Food Notes | Prep for an interview

I’m a guest on the Spectator’s Table Talk podcast. We’re recording later today. As preparation beforehand I listened to several episodes – and found myself getting more and more excited.

John-Paul Flintoff preparing to eat borscht
Eating borscht in St Petersburg.

I wrote some notes about my own food background. This was mostly for my own use, but I thought the hosts might like to see it too, to use or ignore as they wish.

I don’t know when the episode is likely to go out.

The episode is out. I embedded it at the bottom of this page.


Early memories

Envy at my younger brother’s Farley’s rusks. The deliciousness of tinned Carnation Milk. Finding peas on the floor in the school hall at gymnastics.

I was horrified by candied peel and dug it out of any food in which it appeared.

A feeling of being stuck at the table and wanting to run away, which still sometimes comes over me.

Later childhood

If asked what we were having for dinner when we got home, Mum would say, “wait and see”. This drove me nuts. I see now that she probably wasn’t teasing – she just didn’t know yet.

Walking with Mum.

If we didn’t like something, we might be told with a gesture towards the garden that we could have instead, if we preferred, “worms on toast”.

I was impressed and appalled that Mum always ate whole apples, including the pips. I do the same thing, now.

As a special treat we were allowed to watch Match of the Day so long as we went to bed for a nap beforehand – and eat home-made biryani while we watched.

Mum (a lawyer) once had a Saudi client who invited us to end of Ramadan and whenever we emptied our plates they heaped on more (to be polite) and we ate it all (to be polite).

At my comprehensive school we had to do Home Economics lessons, which I resented at the time but look back on with great pleasure. (Same goes for textiles lessons.)

As student

Ate in hall for the first year, never missed a meal, I am no good at being hungry.

In a house with six others, I humiliated myself by putting a vast amount of dried mint into a main meal. I was never allowed to forget that it tasted like toothpaste.

I had a job as waiter at a high-end restaurant. Was quickly elevated to wine waiter. Opened a vastly expensive bottle of wine by mistake. Dropped a steak knife down a woman’s blouse. I was hungry, overworked, underpaid and became quite cynical.

As journalist

Did quite a few interviews for the “Lunch With the FT” slot, including with filmmaker Michael Moore and Harold Pinter.

Not really a fan of elaborate cuisine since being stuffed like a goose at Le Gavroche with a seemingly endless succession of dishes.

But I do like ingenious cooking when the ethos is more like a family meal, as at a current favourite restaurant, Jikoni.

Spectrum of flavours, Jikoni.

Interviewed the gardening writer/broadcaster Alys Fowler at her home and she cooked me fried eggs and cavolo nero from her own chickens and back garden, plus toast. Simple and perfect.

Wrote about the Army catering corps and learned with them to build an oven using dustbins and to bake chocolate eclairs.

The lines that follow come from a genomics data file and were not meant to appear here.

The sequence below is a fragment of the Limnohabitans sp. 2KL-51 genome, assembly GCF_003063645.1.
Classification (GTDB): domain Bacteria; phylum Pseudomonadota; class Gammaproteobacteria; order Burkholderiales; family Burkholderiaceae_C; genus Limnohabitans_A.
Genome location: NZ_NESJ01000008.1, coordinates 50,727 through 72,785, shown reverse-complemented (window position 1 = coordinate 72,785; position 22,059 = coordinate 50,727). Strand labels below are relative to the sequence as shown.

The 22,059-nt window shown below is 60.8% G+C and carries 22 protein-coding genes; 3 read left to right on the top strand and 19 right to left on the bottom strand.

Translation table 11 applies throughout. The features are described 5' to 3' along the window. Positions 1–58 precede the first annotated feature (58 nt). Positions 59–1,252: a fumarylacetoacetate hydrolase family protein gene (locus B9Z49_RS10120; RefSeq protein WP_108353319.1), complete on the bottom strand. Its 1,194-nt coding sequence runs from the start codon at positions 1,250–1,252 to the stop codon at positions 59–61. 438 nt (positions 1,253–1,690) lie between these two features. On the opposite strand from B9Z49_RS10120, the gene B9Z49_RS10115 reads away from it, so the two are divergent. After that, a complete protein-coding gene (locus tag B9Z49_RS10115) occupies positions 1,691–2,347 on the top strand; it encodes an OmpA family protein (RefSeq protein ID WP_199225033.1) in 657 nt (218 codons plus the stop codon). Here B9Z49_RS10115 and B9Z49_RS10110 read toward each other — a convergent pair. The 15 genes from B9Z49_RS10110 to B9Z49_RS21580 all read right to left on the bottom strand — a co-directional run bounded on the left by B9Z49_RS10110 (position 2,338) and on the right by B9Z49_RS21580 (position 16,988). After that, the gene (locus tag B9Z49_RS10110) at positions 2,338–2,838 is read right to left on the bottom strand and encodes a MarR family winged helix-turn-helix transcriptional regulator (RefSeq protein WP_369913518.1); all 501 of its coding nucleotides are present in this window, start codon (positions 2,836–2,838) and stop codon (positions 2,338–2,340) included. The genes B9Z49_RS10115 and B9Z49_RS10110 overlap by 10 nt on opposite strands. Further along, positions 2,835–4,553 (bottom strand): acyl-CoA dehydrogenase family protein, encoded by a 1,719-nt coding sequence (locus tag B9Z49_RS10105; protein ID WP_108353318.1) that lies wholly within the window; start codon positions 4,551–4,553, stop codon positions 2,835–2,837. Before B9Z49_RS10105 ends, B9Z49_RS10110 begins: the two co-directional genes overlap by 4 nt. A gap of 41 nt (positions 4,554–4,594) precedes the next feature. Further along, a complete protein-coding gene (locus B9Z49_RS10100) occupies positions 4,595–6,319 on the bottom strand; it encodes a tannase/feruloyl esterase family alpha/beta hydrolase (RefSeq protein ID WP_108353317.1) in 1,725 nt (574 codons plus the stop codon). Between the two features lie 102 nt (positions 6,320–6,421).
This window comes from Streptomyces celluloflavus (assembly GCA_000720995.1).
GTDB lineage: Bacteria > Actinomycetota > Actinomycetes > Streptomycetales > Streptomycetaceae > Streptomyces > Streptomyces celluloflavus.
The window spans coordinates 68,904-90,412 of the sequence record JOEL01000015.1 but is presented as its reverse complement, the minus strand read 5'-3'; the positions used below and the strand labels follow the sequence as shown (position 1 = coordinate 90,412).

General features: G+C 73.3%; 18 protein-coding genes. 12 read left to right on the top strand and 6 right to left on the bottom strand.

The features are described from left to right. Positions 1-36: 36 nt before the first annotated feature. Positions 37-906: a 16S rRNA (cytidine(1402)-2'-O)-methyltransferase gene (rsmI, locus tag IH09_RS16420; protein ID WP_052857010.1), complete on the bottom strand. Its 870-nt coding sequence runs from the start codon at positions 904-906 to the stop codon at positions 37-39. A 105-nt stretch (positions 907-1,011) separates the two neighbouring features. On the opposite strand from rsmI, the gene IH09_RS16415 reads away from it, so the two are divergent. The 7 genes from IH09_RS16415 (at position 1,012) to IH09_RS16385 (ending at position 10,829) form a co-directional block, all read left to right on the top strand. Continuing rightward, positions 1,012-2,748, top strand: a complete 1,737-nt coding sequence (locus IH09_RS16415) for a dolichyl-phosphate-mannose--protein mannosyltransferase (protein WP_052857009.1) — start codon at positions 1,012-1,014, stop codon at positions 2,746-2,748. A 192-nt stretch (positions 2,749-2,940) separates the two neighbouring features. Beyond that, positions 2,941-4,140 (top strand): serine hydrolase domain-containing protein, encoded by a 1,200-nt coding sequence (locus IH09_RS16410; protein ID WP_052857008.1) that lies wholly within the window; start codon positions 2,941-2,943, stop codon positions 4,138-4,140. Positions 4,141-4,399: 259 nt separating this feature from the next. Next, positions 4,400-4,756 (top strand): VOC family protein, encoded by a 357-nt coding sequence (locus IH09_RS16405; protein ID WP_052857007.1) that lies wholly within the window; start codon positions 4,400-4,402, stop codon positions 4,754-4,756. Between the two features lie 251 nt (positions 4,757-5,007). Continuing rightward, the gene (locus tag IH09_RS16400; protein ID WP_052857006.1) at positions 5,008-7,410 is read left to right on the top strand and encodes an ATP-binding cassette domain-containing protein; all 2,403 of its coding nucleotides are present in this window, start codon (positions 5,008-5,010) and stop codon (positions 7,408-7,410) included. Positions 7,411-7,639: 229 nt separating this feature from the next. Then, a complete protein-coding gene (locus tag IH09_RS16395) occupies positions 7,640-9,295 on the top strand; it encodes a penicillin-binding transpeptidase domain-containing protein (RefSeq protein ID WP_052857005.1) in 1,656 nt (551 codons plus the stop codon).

Interviewed Michael Pollan and love the simplicity of his “Rules”.

Interviewed Simon Fairlie, highly unlikely author of Meat, a book proposing that carnivorous eating is really not entirely a bad idea.

I had an allotment for a few years and entirely failed at it, handing over eventually to somebody who now runs it brilliantly.

Writing about an attempt to “live like a Muslim” for a month, I experimented with fasting, including no water. The morning was awful, but as lunchtime turned to afternoon my mood shifted from pain and resentment to excitement and gratitude. Really a wonderful experience. Don’t know why I never do it.

Family life

I’m a keen cook. I’ve always taken most pleasure from rustling up a meal with what’s available, rather than following a recipe.

I think it’s fair to say that I did much of the catering during my daughter’s early years.

Feeding time.

I live with fussy eaters, which has tended to limit my range, until recent years when it’s become quite normal to cook three different meals.

For years, I baked my own sourdough. I loved the process as much as the finished product – it’s very therapeutic. As is vegetable prep, which I do for pleasure.

Have attended more than 20 Passover seders and (not so many) Iranian New Year celebrations.

I rarely bake sweet things. My wife is good at cakes. I love to eat them.

Crockery designer

In 2016 I designed a plate, a pair of mugs, and a tea towel. The design was loosely based on blue and white willow pattern, but tweaked to encourage users to think.

The “What’s On Your Plate” invited thoughts about the eater’s current state of mind and how life was going. The “Conversation Mugs” offered prompts to avoid small talk.

Eat Out To Help Out.

Breakdown, 2018

After coming out of hospital I couldn’t afford coffee in cafes, so I went into churches instead.

I wrote for The Times about getting in shape, and my trainer Dalton Wong put me on a no-carb diet, which was quite fun – forced me to be creative.

Since then, as well as writing I’ve become the artist I always wanted to be, and as I type this I realise that I desperately want to illustrate a book about food, and eating together.

Willow Pattern. All drawings by me.

One last thing

I’m appalled that we live in a country where it’s now taken for granted that so many people depend on food banks. How could this happen?

Listen To The Podcast